France has been buffeted this summer by a historic drought as well as a series of heatwaves and several forest fires, notably in the southwest.
The Aveyron fire, which has been raging since Monday, appeared to be under control and dying out on Saturday afternoon when it suddenly reignited in a “virulent” manner, gobbling up 500 more hectares (1,235 acres), the prefecture said.
At least 1,000 people were evacuated from the village of Mostuejols near the city of Millau and six nearby hamlets, it said.
Some 3,000 people had been evacuated because of the fire, but were allowed back when it appeared under control. No casualties have been reported so far from the blaze.
A local man was under investigation for accidentally starting the fire when a metal part of his trailer touched the road, sending off sparks that ignited the dried vegetation.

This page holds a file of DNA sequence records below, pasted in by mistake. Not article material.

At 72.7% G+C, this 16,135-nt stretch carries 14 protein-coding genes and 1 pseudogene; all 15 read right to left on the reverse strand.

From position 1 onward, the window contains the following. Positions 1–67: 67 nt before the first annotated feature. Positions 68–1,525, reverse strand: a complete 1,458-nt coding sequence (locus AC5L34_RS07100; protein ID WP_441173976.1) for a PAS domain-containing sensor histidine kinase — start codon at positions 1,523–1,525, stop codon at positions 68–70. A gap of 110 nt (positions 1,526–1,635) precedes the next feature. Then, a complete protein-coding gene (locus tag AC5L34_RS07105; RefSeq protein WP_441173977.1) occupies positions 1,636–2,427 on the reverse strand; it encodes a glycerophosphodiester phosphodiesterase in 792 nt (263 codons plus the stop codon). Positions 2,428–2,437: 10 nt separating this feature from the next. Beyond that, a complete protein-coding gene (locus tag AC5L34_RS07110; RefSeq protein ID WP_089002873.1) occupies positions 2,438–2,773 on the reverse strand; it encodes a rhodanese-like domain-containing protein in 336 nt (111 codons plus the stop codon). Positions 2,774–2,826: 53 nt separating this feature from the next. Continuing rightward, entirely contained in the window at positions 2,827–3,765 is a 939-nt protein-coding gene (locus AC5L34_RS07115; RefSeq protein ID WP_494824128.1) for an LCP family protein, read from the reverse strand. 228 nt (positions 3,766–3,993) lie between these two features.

In eastern France, police said on Saturday they were banning entry to most forests in the Bas-Rhin region near the German border, in order to limit the risk of fires igniting.
In the southwestern Gironde region around Bordeaux, another fire which flared on Tuesday was under control after rain fell overnight, a senior official said.
The situation “considerably improved during the night,” Arnaud Mendousse, of Gironde fire and rescue, said.
He said there had been between 10 and 30 mm of rain in the region but on “terrain that is extremely dry”.
“We know that this offers a respite but does not signify an end to the fight. We know that if it does not rain in the next 48 to 72 hours, the risk will increase considerably.”
Mendousse said the humidity level has gone up and the temperature was relatively low at around 25 degrees Celsius, (77 Fahrenheit) adding: “The fire is not completely out and the soil remains extremely hot”.
EU members including Germany, Poland, Austria and Romania have pledged reinforcements totalling 361 firefighters to join the roughly 1,100 French ones on the ground, along with several water-bombing planes from the European Union fleet.